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In the Speech Where He Hinted That Gun Nuts Might Want to Assassinate Hillary Clinton, Donald Trump Raised Even Scarier Issues About an Alabama Judge

Posted on the 15 August 2016 by Rogershuler @RogerShuler

In the speech where he hinted that gun nuts might want to assassinate Hillary Clinton, Donald Trump raised even scarier issues about an Alabama judge

Donald Trump during his "Second Amendment people" speech
(From cnn.com)

When GOP presidential candidate Donald Trump seemed to suggest last week that "Second Amendment People" might want to assassinate Democratic opponent Hillary Clinton over gun rights, it overshadowed perhaps a more significant issue in the same speech. It's almost certainly more significant if you have concluded that Trump was not serious in his statement about Clinton.
What's the issue that got overlooked? Well, it involves a federal judge from Alabama, a guy named Bill Pryor. Reporter Jay Michaelson picked up on it in a Daily Beast articled titled "Donald Trump’s Supreme Court Pick Would Kill the ‘Right to Remain Silent’ Warning." From the Michaelson piece:
Just a few sentences after the “Second Amendment” remark, Trump boasted, “we have such great Justices, you saw my list of 11 that have been vetted and respected.” At the top of the list—prepared not by Trump but by the Heritage Foundation, the conservative-to-libertarian think tank funded by the Coors family, the Koch Brothers, the Bradley Foundation, the Scaife Foundation, and the Olin Foundation, some of the same funders who have blocked the nomination of Judge Merrick Garland—is Judge William Pryor of the Eleventh Circuit Court of Appeals.

Michaelson then reminds Americans of extremist views Pryor has expressed in the past -- and how they could radically alter our democracy if a President Trump were to nominate Pryor for the U.S. Supreme Court. After noting Pryor's staunch -- and in my view, wildly unlawful -- opposition to abortion rights under Roe v. Wade, Michaelson writes:
Pryor is also (in-)famous for a 2000 speech he gave (to the Heritage Foundation, incidentally) in which he called Miranda v. Arizona one of the two “worst examples of judicial activism.” (The other, of course, was Roe.) If you’ve ever watched a cop series on TV, you know Miranda—that’s the case that required police to tell arrestees “you have the right to remain silent.” 
In Pryor’s world, those warnings wouldn’t exist.

The U.S. Supreme Court more or less gutted Miranda with a 2013 ruling styled Salinas v. Texas. If BIll Pryor were to wind up on the high court, via a Trump presidency, it might wipe out Miranda altogether.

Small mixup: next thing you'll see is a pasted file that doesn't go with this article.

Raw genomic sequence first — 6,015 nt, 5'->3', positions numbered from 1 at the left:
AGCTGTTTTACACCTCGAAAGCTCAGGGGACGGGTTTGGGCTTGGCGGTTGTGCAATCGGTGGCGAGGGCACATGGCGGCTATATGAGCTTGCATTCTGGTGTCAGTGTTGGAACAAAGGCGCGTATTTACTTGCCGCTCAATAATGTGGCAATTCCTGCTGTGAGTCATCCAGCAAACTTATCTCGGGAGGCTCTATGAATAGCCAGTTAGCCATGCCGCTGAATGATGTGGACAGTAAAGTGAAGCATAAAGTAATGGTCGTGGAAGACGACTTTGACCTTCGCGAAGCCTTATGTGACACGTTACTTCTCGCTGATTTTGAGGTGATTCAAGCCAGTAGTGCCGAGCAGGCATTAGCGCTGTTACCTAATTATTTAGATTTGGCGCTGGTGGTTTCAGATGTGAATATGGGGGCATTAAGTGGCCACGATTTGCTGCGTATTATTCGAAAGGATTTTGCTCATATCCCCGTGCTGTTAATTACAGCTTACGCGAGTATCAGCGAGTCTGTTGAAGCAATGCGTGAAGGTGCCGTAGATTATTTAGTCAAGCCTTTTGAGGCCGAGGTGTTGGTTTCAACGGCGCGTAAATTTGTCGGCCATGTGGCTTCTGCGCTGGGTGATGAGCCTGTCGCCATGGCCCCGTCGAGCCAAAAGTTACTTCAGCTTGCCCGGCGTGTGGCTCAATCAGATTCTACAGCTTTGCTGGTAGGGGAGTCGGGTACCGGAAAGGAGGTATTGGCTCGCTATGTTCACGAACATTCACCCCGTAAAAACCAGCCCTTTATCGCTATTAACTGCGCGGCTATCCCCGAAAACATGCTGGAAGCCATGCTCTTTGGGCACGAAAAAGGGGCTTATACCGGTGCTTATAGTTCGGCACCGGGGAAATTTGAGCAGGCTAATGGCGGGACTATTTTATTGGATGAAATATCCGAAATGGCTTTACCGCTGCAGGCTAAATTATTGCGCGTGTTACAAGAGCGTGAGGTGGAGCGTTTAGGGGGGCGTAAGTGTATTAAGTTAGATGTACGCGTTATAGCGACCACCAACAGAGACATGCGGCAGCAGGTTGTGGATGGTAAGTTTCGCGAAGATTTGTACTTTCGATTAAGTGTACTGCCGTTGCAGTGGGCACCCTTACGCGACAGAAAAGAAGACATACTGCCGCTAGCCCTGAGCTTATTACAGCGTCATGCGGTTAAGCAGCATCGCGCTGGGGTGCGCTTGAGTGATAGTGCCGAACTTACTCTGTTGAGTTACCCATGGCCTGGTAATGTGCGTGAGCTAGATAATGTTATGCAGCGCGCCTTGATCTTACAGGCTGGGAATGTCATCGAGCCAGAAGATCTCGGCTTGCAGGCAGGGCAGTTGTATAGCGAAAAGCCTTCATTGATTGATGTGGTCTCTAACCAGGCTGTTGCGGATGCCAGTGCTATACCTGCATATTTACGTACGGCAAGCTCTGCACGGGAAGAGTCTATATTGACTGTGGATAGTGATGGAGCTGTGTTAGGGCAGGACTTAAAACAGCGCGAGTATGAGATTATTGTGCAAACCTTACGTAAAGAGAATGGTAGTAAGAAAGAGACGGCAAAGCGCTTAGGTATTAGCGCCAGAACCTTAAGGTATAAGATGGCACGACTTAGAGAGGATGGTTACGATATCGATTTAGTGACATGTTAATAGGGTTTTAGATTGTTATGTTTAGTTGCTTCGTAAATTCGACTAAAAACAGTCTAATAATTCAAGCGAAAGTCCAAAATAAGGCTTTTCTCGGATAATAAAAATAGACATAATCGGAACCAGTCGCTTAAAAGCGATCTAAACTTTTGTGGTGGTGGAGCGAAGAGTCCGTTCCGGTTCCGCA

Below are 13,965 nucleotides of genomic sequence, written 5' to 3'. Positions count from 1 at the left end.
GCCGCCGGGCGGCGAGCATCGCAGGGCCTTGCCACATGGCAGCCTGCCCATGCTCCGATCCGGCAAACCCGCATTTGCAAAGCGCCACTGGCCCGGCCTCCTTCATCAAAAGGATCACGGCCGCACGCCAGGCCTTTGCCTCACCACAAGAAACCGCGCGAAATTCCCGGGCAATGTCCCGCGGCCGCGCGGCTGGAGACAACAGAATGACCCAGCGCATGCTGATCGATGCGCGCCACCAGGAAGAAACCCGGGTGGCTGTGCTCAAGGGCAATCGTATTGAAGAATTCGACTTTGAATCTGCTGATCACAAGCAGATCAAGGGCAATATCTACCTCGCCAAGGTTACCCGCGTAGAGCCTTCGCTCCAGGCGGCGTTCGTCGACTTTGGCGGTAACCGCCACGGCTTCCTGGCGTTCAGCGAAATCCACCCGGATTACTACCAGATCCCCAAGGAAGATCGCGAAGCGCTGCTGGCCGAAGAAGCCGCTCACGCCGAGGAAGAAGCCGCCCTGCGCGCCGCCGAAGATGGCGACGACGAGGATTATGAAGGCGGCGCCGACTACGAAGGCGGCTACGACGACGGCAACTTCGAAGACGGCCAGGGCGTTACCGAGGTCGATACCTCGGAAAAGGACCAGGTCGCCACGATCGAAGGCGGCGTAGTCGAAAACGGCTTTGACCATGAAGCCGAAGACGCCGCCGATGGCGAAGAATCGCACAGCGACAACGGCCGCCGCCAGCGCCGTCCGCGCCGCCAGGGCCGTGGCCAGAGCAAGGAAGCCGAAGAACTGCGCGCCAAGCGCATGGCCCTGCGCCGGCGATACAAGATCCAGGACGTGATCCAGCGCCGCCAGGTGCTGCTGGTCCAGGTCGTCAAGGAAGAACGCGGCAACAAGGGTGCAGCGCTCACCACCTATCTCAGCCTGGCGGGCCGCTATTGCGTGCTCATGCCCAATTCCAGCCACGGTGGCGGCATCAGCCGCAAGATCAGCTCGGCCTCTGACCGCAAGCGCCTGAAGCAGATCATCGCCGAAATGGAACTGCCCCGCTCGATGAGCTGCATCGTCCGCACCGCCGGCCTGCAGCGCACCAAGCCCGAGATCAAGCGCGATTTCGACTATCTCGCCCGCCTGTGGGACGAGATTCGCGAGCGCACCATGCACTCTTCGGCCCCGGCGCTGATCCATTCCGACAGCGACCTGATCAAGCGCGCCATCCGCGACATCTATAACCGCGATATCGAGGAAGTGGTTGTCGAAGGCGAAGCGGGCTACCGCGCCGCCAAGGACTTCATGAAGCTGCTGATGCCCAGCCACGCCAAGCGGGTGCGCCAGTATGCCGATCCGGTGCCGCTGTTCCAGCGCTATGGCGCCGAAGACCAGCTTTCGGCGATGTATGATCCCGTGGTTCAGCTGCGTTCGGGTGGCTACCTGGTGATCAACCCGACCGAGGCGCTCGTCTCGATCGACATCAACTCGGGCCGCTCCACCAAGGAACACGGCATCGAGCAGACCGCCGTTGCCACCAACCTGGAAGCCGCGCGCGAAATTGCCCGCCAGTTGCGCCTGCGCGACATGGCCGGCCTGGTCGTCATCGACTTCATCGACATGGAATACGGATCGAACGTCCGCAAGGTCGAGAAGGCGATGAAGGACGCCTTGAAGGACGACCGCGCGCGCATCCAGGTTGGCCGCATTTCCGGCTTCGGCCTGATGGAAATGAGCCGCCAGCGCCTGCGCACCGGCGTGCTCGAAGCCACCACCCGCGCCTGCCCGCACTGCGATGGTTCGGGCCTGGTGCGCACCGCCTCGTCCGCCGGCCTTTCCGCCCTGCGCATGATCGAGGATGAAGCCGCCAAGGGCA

Consider a few troubling implications from such an outcome:
* Miranda applies not only to those arrested and charged with a crime, but also to those who have been detained in a "custodial investigation." In other words, some of these people have not even been accused of doing anything wrong.

In the speech where he hinted that gun nuts might want to assassinate Hillary Clinton, Donald Trump raised even scarier issues about an Alabama judge

Bill Pryor, in a gay-porn pose
from the 1990s and badpuppy.com

* So Bill Pryor wants people who have not even been accused of a crime to be forced to talk? How does he think law enforcement should accomplish that? By turning silence into a crime and forcing people to be incarcerated? By turning torture into a common component in the U.S. "justice" system? As an appointee under the George W. Bush administration, perhaps Pryor would be expected to have a fondness for torture.
In an otherwise fine article, Michaelson makes one mistake. Here's how he refers to Pryor:
Now, Bill Pryor is, by all accounts, a distinguished and ethical jurist. Born in 1962, he has had a brilliant career, serving as Alabama’s youngest attorney general from 1997-2003 before being nominated by President George W. Bush to a federal appeals court. 

Those of us who have followed Pryor's career closely know he is neither distinguished nor ethical -- and his career has been anything but brilliant.
We have shown that, as a college student, Pryor posed nude for photographs that wound up at the badpuppy.com gay-porn Web site, and he almost certainly failed to mention that in his confirmation hearings, which would constitute lying to Congress. Because of his gay-porn background, Pryor is subject to being controlled, even blackmailed, according to multiple news reports. Pryor perhaps is best known for launching (while Alabama AG) an investigation of former Democratic Governor Don Siegelman, leading to perhaps the most notorious political prosecution in American history.
Pryor's investigation, which turned into a federal probe, started after Siegelman had been in office for roughly three months. (Question: How could Pryor have probable cause to open such an investigation when Siegelman had been in office barely 12 weeks? Answer: He couldn't, which points to the investigation being driven by politics, not facts or law.)
As for Donald Trump, he vanquished the Republican primary field largely because of his ability to entertain and shock audiences. His comment about Hillary Clinton was perhaps his most shocking statement yet. But that should not lull Americans into thinking that Trump is a mere sideshow. He's running for the highest office in the land, and the thought of Bill Pryor on the Supreme Court should scare the daylights out of any thinking American who cherishes civil liberties and the rule of law.
Meanwhile, we have this question: Is Trump's campaign so out to lunch that no one is aware of Pryor's ties to 1990s gay porn? Trump claims that everyone on his "great" list of 11 potential justices has been vetted? Sure doesn't look like it with Bill Pryor. Does that suggest Trump is lying, or he just has no clue?

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